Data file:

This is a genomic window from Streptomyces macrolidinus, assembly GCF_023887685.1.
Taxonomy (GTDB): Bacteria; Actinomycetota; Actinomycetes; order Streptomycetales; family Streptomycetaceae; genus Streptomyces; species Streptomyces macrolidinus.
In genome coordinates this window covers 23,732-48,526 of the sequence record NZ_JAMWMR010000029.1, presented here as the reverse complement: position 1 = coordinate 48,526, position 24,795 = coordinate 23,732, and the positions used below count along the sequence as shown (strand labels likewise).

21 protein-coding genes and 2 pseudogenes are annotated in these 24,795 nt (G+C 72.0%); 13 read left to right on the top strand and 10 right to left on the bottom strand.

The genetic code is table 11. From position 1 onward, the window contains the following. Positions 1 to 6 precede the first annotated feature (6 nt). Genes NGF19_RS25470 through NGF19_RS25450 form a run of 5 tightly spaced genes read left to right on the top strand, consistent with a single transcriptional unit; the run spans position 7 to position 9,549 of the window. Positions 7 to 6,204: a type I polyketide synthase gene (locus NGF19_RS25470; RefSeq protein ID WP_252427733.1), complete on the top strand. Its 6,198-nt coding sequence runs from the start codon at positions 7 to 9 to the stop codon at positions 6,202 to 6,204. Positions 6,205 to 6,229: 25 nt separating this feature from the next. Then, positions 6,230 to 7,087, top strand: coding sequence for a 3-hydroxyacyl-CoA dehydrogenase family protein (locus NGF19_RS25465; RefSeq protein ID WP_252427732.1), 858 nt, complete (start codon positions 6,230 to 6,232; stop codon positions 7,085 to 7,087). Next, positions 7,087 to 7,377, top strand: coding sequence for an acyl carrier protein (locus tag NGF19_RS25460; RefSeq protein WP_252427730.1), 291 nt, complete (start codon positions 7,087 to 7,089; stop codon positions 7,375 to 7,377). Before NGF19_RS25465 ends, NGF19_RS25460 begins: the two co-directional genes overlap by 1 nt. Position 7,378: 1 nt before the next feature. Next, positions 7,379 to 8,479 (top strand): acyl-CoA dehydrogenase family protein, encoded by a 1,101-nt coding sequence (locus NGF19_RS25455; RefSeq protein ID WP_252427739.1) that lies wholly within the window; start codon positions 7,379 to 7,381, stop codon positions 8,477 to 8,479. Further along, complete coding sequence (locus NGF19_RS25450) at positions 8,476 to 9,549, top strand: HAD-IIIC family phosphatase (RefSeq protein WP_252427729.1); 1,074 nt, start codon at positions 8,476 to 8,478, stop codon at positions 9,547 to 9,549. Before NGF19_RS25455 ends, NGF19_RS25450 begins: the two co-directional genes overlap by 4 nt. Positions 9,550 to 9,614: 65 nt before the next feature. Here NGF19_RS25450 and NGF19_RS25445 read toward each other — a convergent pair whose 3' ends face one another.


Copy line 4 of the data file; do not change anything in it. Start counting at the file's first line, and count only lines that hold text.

21 protein-coding genes and 2 pseudogenes are annotated in these 24,795 nt (G+C 72.0%); 13 read left to right on the top strand and 10 right to left on the bottom strand.